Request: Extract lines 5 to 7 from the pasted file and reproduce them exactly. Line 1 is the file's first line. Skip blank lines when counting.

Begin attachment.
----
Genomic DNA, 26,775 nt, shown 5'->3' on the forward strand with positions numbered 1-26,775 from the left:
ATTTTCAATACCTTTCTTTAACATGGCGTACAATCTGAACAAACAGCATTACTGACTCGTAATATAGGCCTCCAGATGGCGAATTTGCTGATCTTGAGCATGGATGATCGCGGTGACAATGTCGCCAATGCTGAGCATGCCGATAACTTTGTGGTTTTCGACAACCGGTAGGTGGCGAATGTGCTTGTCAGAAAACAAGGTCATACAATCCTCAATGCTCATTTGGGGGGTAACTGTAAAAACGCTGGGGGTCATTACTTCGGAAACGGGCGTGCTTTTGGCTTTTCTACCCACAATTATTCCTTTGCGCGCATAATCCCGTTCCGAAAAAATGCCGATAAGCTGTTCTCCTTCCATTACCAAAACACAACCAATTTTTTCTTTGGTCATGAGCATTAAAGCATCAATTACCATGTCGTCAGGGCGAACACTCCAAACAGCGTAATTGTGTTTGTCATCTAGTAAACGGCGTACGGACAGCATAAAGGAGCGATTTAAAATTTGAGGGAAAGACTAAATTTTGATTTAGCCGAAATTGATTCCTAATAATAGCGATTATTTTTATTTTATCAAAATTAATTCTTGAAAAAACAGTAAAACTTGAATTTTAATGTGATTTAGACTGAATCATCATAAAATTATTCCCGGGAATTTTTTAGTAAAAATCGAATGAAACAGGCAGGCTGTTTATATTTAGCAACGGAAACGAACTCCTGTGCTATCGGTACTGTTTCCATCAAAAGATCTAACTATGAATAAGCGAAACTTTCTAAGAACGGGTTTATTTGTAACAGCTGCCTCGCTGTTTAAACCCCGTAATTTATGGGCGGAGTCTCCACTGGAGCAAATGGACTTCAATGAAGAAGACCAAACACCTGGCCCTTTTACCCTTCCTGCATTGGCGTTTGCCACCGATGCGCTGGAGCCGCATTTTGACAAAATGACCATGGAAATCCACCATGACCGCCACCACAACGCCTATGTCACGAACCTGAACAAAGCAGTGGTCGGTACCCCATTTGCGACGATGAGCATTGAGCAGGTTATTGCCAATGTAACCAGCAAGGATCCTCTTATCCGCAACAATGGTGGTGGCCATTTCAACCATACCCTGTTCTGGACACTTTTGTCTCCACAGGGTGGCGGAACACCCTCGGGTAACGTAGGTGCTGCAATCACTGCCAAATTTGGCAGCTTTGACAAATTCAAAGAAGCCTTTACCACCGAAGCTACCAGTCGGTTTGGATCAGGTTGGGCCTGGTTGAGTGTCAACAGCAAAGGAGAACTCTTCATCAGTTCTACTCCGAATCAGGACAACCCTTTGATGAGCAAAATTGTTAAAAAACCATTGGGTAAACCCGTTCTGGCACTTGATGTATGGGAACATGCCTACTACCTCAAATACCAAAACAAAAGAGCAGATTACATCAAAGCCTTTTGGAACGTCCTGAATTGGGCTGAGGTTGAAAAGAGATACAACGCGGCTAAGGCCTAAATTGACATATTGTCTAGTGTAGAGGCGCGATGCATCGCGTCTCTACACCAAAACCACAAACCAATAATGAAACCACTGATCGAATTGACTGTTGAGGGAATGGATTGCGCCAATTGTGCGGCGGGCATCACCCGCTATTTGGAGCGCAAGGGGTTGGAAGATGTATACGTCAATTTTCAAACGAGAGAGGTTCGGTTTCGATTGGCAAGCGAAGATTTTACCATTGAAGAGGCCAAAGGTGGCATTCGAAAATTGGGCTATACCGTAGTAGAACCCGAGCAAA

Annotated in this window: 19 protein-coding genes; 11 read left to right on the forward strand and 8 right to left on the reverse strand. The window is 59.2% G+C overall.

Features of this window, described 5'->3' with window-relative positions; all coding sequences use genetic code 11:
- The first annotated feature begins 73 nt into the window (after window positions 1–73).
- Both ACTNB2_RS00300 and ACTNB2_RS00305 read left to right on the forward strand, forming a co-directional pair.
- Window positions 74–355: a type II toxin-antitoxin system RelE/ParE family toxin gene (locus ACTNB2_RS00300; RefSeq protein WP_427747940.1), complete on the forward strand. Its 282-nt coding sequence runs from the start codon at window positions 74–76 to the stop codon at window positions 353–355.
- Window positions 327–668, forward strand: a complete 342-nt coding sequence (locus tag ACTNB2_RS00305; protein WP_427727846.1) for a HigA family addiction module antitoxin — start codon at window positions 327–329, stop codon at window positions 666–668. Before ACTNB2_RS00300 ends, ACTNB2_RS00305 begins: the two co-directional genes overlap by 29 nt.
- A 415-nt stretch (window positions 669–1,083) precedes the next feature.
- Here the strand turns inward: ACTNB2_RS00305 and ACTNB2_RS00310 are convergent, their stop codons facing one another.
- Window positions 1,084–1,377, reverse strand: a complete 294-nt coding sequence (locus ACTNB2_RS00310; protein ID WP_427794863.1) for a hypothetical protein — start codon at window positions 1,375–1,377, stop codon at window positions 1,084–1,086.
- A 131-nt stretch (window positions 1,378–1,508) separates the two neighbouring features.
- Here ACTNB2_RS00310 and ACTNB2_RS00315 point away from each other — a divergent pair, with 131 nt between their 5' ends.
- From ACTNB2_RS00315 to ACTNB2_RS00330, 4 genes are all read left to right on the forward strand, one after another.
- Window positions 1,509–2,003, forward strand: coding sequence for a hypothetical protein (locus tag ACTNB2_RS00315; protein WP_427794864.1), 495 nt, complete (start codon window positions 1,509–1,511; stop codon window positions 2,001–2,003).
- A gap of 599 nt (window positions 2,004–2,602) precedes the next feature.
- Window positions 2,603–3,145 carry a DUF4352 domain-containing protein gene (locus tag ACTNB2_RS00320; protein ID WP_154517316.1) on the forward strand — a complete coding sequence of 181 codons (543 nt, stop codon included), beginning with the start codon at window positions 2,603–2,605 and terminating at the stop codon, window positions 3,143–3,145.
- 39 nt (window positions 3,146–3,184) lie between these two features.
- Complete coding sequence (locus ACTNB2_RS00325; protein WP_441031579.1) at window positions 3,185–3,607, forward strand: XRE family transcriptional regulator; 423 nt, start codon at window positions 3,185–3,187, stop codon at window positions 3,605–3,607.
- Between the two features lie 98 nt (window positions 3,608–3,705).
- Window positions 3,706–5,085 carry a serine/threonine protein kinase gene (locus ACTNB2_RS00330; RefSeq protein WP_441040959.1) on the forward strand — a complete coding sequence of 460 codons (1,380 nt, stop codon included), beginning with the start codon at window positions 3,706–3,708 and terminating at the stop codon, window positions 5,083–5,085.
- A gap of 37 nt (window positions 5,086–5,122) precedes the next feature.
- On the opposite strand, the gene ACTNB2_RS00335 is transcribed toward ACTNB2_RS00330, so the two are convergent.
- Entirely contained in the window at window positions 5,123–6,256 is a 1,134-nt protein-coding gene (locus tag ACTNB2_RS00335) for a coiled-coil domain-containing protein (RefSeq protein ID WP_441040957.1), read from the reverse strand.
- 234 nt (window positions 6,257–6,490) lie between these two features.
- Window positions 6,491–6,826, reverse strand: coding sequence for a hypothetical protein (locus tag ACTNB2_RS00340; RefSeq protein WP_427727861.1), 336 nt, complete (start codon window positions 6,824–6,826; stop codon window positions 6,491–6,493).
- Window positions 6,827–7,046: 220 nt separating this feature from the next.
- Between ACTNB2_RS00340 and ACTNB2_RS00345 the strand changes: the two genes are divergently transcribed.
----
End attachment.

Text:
- The first annotated feature begins 73 nt into the window (after window positions 1–73).
- Both ACTNB2_RS00300 and ACTNB2_RS00305 read left to right on the forward strand, forming a co-directional pair.
- Window positions 74–355: a type II toxin-antitoxin system RelE/ParE family toxin gene (locus ACTNB2_RS00300; RefSeq protein WP_427747940.1), complete on the forward strand. Its 282-nt coding sequence runs from the start codon at window positions 74–76 to the stop codon at window positions 353–355.